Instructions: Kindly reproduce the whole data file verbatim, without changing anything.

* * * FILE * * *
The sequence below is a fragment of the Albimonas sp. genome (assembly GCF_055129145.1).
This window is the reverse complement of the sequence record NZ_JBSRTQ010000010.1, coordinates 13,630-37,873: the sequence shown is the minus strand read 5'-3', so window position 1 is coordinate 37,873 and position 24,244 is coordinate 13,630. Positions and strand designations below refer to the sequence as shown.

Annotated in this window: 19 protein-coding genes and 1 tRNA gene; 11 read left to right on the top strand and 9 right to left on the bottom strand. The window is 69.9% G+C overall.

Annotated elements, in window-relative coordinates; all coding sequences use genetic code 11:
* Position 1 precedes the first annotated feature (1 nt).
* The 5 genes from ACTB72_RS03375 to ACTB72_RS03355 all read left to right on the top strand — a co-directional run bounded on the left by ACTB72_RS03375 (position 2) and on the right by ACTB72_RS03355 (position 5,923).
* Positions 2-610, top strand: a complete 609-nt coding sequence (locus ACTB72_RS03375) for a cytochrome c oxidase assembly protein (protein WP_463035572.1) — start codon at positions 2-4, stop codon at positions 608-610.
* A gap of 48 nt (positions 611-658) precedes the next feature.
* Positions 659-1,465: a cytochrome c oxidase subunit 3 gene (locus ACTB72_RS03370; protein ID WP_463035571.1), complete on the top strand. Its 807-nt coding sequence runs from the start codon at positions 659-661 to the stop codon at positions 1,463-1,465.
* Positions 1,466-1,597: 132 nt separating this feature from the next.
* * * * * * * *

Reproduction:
The sequence below is a fragment of the Albimonas sp. genome (assembly GCF_055129145.1).
This window is the reverse complement of the sequence record NZ_JBSRTQ010000010.1, coordinates 13,630-37,873: the sequence shown is the minus strand read 5'-3', so window position 1 is coordinate 37,873 and position 24,244 is coordinate 13,630. Positions and strand designations below refer to the sequence as shown.

Annotated in this window: 19 protein-coding genes and 1 tRNA gene; 11 read left to right on the top strand and 9 right to left on the bottom strand. The window is 69.9% G+C overall.

Annotated elements, in window-relative coordinates; all coding sequences use genetic code 11:
* Position 1 precedes the first annotated feature (1 nt).
* The 5 genes from ACTB72_RS03375 to ACTB72_RS03355 all read left to right on the top strand — a co-directional run bounded on the left by ACTB72_RS03375 (position 2) and on the right by ACTB72_RS03355 (position 5,923).
* Positions 2-610, top strand: a complete 609-nt coding sequence (locus ACTB72_RS03375) for a cytochrome c oxidase assembly protein (protein WP_463035572.1) — start codon at positions 2-4, stop codon at positions 608-610.
* A gap of 48 nt (positions 611-658) precedes the next feature.
* Positions 659-1,465: a cytochrome c oxidase subunit 3 gene (locus ACTB72_RS03370; protein ID WP_463035571.1), complete on the top strand. Its 807-nt coding sequence runs from the start codon at positions 659-661 to the stop codon at positions 1,463-1,465.
* Positions 1,466-1,597: 132 nt separating this feature from the next.